I turn to the two behind me. “Please,” I begin, being as patronizing as I possibly can. “I need you to talk to each other, not to me. This novel won’t write itself.”

“Of course.” Klay bows to me. The villains are always the obedient ones. And the ones who are always way too charming for their own good.

Beatrice sticks her nose in the air. Born of wealth and privilege. Just the way I made her. “I won’t go with you until you tell me where you put Mac!” I sigh to myself. I really must find a better name than Mac. It just makes Beatrice sound like even more of an idiot.

“Seriously, you don’t still think you care for him?” Klay asks her, putting on his silky tone and inching closer.

“Of course I do,” Beatrice insists. Then her expression shifts. “But that could change, if you would just tell me―”  

I roll my eyes. “Stop.” They do. “You’re too cliché, this will never sell.” 

“Well what do you suppose we do?” Beatrice asks, sounding offended. Offended. What an idiotic thing to be, considering I could have her dangling off the side of this apartment building as we speak. Ooh and maybe Klay could save her. Enemies to lovers is a well-loved classic.

I consider her for a moment. “You were hired to pretend to love Mac,” I tell her. “You did start to care about him but you care about your motives more.” A brief flash of pain crosses her face before it’s replaced with a cold glare of determination.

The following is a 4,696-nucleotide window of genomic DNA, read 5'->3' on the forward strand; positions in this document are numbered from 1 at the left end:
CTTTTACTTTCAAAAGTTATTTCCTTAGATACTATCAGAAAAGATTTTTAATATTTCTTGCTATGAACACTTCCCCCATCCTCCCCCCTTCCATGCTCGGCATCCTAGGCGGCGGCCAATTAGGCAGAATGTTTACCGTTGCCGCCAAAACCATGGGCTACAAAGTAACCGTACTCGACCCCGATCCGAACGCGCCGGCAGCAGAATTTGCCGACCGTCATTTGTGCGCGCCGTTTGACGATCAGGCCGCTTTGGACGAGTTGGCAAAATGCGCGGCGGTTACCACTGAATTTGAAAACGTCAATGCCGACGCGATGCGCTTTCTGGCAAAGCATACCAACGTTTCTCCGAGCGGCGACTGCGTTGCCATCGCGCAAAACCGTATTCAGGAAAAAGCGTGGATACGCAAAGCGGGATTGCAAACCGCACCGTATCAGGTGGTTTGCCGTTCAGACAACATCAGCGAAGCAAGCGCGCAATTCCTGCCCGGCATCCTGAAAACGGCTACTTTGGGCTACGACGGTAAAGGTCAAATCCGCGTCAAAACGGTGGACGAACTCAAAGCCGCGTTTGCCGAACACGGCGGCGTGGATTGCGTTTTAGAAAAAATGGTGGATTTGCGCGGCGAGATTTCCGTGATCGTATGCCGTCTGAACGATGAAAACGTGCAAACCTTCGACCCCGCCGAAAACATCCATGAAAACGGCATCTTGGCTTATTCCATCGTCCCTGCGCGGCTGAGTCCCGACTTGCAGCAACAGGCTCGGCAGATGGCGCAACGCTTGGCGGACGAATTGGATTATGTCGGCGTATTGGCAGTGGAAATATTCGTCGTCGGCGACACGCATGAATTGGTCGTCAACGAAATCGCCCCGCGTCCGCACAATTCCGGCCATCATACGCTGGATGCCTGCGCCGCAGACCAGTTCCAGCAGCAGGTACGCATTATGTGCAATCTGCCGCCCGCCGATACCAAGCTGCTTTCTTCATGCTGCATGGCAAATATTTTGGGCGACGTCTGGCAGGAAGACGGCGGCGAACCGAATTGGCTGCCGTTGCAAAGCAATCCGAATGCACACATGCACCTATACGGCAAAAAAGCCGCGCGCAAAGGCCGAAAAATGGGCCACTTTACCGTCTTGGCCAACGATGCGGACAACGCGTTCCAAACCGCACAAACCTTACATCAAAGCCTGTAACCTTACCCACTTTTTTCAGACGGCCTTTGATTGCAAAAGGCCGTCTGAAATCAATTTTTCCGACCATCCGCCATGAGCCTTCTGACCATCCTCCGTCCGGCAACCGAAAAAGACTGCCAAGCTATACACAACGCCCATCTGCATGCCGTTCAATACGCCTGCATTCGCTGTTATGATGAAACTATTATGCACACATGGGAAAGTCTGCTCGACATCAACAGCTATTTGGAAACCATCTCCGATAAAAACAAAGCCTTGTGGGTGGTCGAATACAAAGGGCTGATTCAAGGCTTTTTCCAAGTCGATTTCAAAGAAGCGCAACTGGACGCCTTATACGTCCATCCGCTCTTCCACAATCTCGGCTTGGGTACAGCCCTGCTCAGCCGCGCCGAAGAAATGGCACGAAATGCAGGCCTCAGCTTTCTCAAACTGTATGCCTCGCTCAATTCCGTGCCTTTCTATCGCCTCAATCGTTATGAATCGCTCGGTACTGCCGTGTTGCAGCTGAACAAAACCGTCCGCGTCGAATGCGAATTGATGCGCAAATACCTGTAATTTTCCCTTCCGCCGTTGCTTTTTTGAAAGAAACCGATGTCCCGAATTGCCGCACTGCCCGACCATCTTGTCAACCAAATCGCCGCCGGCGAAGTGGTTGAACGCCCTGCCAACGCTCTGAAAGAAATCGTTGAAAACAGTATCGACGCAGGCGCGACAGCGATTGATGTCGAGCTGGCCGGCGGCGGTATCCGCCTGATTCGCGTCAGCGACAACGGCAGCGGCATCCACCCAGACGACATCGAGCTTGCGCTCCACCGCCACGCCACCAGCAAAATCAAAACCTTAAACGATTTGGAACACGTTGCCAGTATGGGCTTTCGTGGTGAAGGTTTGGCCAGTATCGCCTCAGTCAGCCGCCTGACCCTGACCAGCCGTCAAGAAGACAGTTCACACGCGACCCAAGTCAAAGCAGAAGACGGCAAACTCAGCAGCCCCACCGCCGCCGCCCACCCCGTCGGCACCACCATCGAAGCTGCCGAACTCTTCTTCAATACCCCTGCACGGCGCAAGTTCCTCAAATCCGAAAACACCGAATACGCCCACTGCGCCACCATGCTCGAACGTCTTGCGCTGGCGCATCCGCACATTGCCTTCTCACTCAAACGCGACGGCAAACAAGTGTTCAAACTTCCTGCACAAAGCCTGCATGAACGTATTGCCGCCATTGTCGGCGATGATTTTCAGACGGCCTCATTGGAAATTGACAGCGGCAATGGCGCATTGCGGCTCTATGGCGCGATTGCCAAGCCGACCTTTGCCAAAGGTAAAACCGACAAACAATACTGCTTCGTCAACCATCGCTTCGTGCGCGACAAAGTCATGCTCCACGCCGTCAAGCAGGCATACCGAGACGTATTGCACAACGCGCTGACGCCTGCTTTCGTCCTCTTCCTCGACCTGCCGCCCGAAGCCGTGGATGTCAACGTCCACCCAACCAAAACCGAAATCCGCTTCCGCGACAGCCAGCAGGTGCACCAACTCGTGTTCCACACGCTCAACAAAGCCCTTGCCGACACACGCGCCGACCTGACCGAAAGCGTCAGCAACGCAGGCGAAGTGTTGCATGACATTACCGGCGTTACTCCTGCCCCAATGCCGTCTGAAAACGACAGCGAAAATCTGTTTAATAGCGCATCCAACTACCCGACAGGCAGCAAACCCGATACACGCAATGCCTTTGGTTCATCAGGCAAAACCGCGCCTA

“Of course. I needed the money.”

“But you’re not completely out of this,” I say, smirking again. “You still have a heart. And unfortunately for you, you’re starting to care for this morally gray devil.” There’s that word again: devil. See how it keeps coming up? 

Another flash of pain and then Beatrice cuts a sideways glance at Klay, who makes eye contact. Ah, a bit cliché still. But aren’t all romance tropes? And here’s more evidence for you: most enemies-to-lovers tropes are devilish thoughts, fabricated by people who can’t stand their own boring lives and must make others more torturous for their own amusement. But the characters aren’t real, you say? That doesn’t change the intent. Not to mention the success many writers experience―yet too many of us have not.